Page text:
To characterize age- and sex-related changes in corneal refractive parameters in myopic and hyperopic patients undergoing refractive surgery.
A retrospective cross-sectional study.
Analysis of demographic and refractive parameters of myopic and hyperopic patients who underwent laser in situ keratomileusis (LASIK) or photorefractive keratectomy (PRK) between January 2000 and December 2014 at the Care-Vision Laser Centers, Tel-Aviv, Israel.
A total of 62,422 eyes of 31,211 patients were included. With advancing age, refractive surgery was performed for lower magnitudes of myopia and hyperopia. The magnitude of cylinder was higher in men than in women in both myopic and hyperopic patients. In comparison, women were significantly more myopic than men (spherical equivalent of −3.73 diopter [D] versus −4.07 D; P < 0.01). The myopic group sphere (r = 0.044; P < 0.001) had a positive correlation with age, whereas other parameters had a negative correlation with age: astigmatism (r = −0.09; P < 0.001), best-correct visual acuity (BCVA) (r = −0.04; P < 0.001), flat K (r = −0.09; P < 0.001), steep K (r = −0.06; P < 0.001), average K (r = −0.07; P < 0.001), and J0 (r = −0.05; P < 0.001). For hyperopic patients, astigmatism (r = 0.35; P < 0.001), BCVA (r = 0.11; P < 0.001), flat K (r = 0.30; P < 0.001), average K (0.14; P < 0.001), and central corneal thickness (r = 0.10; P < 0.001) correlated positively with age, whereas sphere (r = −0.23; P < 0.001), J0 (r = −0.31; P < 0.001), and overall blurring strength (r = −0.31; P < 0.001) had negative correlations with age.
This large cohort study shows age- and sex-related refractive parameters among myopic and hyperopic patients seeking refractive surgery. These parameters can explain and predict trends in patients attending refractive surgery.
Life expectancy has increased significantly in the past few decades, thus increasing the interest in studying the potential impact of age on human functions. In plastic surgery, orthopedics, and cancer, the influence of age was investigated in terms of outcome of surgeries, prognosis and prediction of treatments, , and decisions for the most appropriate treatments. In ophthalmology, intraocular pressure (IOP) increases with age, especially in the decades from the 60s to the 80s, which if not managed, leads to serious effects on vision. , Regarding refraction, changes in spherical equivalence vary with age as described by Goldblum and associates and by Lee and associates.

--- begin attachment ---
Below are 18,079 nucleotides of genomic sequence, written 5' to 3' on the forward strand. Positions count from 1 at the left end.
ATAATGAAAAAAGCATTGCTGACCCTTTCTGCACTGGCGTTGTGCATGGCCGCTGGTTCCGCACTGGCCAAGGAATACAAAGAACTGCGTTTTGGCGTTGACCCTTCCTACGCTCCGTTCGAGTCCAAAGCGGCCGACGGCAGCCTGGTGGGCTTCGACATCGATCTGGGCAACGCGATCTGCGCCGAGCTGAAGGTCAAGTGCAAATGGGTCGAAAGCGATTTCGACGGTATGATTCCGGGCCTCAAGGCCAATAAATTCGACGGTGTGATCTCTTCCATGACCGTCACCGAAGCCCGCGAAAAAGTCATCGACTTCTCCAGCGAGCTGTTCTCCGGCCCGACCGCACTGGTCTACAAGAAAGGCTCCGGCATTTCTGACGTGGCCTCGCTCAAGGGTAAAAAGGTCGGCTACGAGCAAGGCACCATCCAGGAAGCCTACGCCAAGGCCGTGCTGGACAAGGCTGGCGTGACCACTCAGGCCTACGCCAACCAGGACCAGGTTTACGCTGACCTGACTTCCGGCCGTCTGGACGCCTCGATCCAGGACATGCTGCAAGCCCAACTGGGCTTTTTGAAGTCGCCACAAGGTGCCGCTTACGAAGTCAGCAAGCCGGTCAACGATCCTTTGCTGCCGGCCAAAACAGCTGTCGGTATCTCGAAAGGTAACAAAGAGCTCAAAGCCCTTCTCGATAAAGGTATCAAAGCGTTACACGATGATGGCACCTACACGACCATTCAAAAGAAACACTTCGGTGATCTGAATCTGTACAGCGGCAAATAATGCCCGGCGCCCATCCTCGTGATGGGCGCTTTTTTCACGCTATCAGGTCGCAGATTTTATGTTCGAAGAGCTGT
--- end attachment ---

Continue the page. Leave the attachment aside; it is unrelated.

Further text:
Characterizing age-related changes in subjects undergoing refractive surgery may be of interest as it may influence guidelines, surgical considerations, and decision making. The aim of this study was to analyze age- and sex-related changes in corneal refractive parameters for myopic and hyperopic patients.
Materials and Methods
This was a retrospective cross-sectional study. Data for the study were collected and analyzed in accordance with the policies and procedures of the Institutional Review Board of the Barzilai Medical Center and the tenets set forth in the Declaration of Helsinki.
This study included patients who underwent refractive surgery between January 2000 and December 2014 at Care-Vision Laser Centers, Tel-Aviv, Israel. Inclusion criteria for refractive surgery were age <18 years old, stable refraction for at least 12 months, not wearing rigid contact lenses for at least 2 weeks and not wearing soft contact lenses for 4 days, no history of autoimmune disease or diabetes mellitus, and no previous ocular surgery.
The medical files of patients were reviewed, and the following demographic and preoperative information were extracted: age, sex, dominant eye, uncorrected visual acuity, best corrected visual acuity (BCVA), preoperative sphere, preoperative cylinder, average K, flat K, steep K, K axis (against-the-rule, with-the-rule, or oblique) and central corneal thickness (CCT). Topographic parameters were measured with the Sirius Scheimpflug Analyzer (CSO, Costruzione Strumenti Oftalmici, Florence, Italy) and CCT measured by an ultrasonic pachymeter (Sonomed Escalon, New York).
Clinical notation of refractive error was calculated using the formulation of Thibos and associates for spherical equivalence (SE), cylindrical components (J 0 , J 45 ), and overall blurring strength (B), as previously described by Thibos and Horner, using the following equations:
Data were analyzed using Minitab version 17 software (Minitab Inc., State College, Pennsylvania). For the analysis of continuous data, Student t -test was used for normally distributed variables and Kruskal-Wallis test for nonparametric variables. One-way analysis of variance (ANOVA) was used for comparison of multiple group averages. The Spearman test was performed to analyze the correlation between parameters. A 2-sided P value of <0.05 was considered statistically significant. Mean values are presented with their standard deviations.